Accumulators are used to reduce line shock and assist the pump when going from a low to a full demand situation. Accumulators are pre-charged with dry nitrogen gas to approximately 60% of hydraulic system pressure. Two basic types are used, the bladder and the piston. The bladder style uses a rubber like bag, filled with nitrogen, inserted into an egg shaped container. As fluid enters the chamber, the bag compresses to equalize the pressure. If the hydraulic system drops, the accumulator bag expands and reduces the pressure drop.

            The piston style has a piston that moves in a tube like container. On the top side of the piston is the dry nitrogen gas. On the bottom side is the hydraulic fluid. The piston moves up and down reducing pressure fluctuations. Too low or too high of an accumulator pre-charge will cause significant pressure fluctuations.

            Control valves are typically classified as either manual, pressure sensing, or electrically activated.

            A recirculation valve, or warm-up valve, is manual valve. The most common is a needle valve. The needle valve looks like a water faucet valve. Turning the handle moves the needle in or out changing the flow restriction. We use needle valves to warm the fluid as it passes the restriction.  Another common type is the ball valve. As the name implies, a ball with a hole through it is rotated by a lever type handle. When the hole is aligned with the ports, free flow is achieved. Ball valves are usually more reliable than needle valves. Other than seal replacement for leaks, no maintenance is required.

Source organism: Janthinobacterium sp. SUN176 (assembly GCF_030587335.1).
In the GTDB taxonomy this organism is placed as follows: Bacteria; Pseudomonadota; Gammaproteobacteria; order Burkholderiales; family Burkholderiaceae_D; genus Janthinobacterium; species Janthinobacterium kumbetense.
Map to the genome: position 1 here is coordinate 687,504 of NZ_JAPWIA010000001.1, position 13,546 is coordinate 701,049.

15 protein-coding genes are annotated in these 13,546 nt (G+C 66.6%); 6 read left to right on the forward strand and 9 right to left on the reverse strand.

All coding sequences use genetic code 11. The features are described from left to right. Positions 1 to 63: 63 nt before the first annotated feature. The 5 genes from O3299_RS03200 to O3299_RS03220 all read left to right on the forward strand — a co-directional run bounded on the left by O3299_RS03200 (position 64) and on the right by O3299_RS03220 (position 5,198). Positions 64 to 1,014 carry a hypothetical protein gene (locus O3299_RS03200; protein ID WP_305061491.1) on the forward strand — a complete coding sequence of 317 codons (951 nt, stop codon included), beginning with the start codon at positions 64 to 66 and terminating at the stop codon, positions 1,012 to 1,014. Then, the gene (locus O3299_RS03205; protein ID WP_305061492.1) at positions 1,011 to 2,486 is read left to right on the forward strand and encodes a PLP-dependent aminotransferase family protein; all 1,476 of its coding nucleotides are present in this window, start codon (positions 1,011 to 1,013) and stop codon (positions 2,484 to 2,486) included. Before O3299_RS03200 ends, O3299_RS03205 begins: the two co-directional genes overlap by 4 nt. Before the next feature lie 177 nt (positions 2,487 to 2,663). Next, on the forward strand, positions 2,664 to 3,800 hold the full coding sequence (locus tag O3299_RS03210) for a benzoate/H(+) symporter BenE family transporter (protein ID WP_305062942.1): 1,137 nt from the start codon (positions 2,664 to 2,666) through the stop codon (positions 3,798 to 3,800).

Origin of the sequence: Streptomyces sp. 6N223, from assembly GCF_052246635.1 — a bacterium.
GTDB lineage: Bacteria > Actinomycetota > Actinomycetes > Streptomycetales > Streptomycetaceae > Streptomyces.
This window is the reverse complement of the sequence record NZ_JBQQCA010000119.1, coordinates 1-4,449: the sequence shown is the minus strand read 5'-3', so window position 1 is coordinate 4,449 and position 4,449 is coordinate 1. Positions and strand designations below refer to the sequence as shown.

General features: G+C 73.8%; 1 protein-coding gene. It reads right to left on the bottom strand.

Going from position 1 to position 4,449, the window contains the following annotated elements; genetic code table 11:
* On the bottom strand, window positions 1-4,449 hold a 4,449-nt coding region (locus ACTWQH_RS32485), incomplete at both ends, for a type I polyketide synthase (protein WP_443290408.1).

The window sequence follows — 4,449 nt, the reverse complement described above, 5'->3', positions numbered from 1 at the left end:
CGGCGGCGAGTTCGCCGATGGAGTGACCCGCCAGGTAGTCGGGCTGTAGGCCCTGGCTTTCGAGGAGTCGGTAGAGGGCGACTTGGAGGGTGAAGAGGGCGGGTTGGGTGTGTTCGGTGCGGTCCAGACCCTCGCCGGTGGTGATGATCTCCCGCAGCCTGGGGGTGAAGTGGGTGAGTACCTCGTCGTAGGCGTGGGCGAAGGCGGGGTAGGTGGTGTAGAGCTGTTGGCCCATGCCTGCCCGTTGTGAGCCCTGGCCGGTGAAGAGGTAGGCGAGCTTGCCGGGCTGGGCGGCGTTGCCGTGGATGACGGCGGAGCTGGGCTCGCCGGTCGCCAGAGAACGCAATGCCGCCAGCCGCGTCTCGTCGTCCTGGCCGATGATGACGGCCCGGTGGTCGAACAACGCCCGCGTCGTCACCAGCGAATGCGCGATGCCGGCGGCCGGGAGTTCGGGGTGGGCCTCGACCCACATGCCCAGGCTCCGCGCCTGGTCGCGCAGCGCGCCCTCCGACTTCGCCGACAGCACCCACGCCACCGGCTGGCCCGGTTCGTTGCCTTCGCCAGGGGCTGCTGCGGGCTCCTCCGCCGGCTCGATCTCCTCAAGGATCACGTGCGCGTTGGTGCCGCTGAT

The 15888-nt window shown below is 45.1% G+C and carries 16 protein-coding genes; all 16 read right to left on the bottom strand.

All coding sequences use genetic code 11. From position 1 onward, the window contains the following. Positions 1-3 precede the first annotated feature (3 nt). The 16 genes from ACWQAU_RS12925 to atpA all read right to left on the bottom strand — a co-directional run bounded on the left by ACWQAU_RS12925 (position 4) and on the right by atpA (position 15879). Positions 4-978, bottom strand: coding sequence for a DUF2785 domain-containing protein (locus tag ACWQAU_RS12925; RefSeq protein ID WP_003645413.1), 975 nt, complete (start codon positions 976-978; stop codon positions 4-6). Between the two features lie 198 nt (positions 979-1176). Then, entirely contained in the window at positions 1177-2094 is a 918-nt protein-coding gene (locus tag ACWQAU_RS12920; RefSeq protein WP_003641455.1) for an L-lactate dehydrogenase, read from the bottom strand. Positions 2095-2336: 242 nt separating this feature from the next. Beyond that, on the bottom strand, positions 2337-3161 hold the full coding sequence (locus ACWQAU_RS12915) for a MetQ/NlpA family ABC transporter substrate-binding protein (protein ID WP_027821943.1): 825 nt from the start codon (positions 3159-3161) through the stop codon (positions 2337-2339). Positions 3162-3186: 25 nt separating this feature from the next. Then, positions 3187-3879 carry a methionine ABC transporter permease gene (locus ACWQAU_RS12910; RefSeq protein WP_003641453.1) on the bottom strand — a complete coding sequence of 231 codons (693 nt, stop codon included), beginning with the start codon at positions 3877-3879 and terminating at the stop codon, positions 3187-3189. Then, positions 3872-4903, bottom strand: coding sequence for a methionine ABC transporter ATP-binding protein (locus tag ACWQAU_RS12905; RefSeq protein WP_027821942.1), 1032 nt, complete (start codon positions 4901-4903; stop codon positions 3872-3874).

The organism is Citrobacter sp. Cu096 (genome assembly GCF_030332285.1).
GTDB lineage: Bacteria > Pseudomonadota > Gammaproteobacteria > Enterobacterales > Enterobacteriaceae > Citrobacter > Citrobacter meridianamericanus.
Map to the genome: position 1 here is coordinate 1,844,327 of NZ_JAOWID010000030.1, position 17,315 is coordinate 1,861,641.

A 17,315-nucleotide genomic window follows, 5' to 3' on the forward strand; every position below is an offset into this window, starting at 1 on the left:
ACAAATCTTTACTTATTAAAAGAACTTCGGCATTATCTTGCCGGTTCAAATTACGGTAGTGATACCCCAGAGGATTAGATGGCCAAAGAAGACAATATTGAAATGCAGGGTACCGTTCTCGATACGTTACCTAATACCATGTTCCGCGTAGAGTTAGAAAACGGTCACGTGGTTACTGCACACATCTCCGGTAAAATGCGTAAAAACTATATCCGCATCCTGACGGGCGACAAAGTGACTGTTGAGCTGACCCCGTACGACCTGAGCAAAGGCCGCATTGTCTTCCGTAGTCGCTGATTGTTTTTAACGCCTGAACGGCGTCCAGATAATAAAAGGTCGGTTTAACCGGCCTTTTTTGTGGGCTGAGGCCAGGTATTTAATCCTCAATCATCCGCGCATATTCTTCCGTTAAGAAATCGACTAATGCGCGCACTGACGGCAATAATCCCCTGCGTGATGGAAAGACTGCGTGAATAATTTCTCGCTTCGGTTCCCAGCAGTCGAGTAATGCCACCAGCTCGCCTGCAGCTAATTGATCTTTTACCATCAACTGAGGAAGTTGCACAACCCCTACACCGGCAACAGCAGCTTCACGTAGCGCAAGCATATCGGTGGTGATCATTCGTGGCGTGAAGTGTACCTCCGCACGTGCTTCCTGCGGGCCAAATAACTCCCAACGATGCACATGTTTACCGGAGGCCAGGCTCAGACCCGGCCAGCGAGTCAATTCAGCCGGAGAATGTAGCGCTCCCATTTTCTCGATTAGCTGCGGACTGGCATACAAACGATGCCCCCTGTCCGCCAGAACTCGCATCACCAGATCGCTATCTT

Pressure sensing or relief valves are normally used as an overpressure setting device. When system pressure reaches the relief preset, fluid is “dumped” over the valve directing fluid back into the tank. Setting the pressure relief is easy. Turn the pressure relief adjustment all the way in. Then increase hydraulic system pressure to the correct set point. On Viking Duo-Matics 503 & 504 that setting is 1200psi. Then watch the gauge as you slowly back off on the pressure relief. When the gauge indicates a pressure drop, lock the pressure relief in place. Reset the system pressure back to 850-900 psi. The system pressure will not be allowed to climb past 1200 psi. A pressure relief setting that is too low will cause excessive heat buildup. A setting that is too high places other components at risk for failure. 

            Electrically activated control valves can be as simple as a directional on/off type valve or as complicated as a proportional valve. When power is applied to a directional on/off type of valve, the coil uses its magnetism to move a pin in the solenoid tube. This pin pushes on the spool, opening up valve ports to both pressure and tank.

            A common error is to replace an entire valve when only the pin is damaged. The solenoid pin is designed to be softer than the spool. It is considered a wear item. Pins mushroom out causing the valve to stick. Pins also can wear to the point that the spool will not open the ports sufficiently, causing a slow condition in a device. Note: A quick way to check a coil is to test for magnetism when power is applied. Also most valves can be manually spooled by pressing in on the solenoid tube pin.